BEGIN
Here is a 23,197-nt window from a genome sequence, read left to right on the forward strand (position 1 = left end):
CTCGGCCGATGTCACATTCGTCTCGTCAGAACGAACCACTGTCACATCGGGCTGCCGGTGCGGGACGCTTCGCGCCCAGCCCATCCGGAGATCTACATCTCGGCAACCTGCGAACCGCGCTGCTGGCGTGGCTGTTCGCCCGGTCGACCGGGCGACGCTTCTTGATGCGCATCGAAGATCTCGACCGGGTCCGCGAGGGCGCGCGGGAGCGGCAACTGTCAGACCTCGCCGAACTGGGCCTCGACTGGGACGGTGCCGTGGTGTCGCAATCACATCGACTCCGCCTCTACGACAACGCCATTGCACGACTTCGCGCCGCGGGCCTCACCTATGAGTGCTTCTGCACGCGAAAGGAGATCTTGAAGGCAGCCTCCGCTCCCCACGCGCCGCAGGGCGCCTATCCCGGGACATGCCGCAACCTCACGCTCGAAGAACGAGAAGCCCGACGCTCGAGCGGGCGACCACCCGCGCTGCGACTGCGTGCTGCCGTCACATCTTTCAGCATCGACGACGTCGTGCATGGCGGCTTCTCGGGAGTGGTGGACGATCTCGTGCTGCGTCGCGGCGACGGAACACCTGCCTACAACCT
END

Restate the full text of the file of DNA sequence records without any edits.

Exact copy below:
Here is a 23,197-nt window from a genome sequence, read left to right on the forward strand (position 1 = left end):
CTCGGCCGATGTCACATTCGTCTCGTCAGAACGAACCACTGTCACATCGGGCTGCCGGTGCGGGACGCTTCGCGCCCAGCCCATCCGGAGATCTACATCTCGGCAACCTGCGAACCGCGCTGCTGGCGTGGCTGTTCGCCCGGTCGACCGGGCGACGCTTCTTGATGCGCATCGAAGATCTCGACCGGGTCCGCGAGGGCGCGCGGGAGCGGCAACTGTCAGACCTCGCCGAACTGGGCCTCGACTGGGACGGTGCCGTGGTGTCGCAATCACATCGACTCCGCCTCTACGACAACGCCATTGCACGACTTCGCGCCGCGGGCCTCACCTATGAGTGCTTCTGCACGCGAAAGGAGATCTTGAAGGCAGCCTCCGCTCCCCACGCGCCGCAGGGCGCCTATCCCGGGACATGCCGCAACCTCACGCTCGAAGAACGAGAAGCCCGACGCTCGAGCGGGCGACCACCCGCGCTGCGACTGCGTGCTGCCGTCACATCTTTCAGCATCGACGACGTCGTGCATGGCGGCTTCTCGGGAGTGGTGGACGATCTCGTGCTGCGTCGCGGCGACGGAACACCTGCCTACAACCT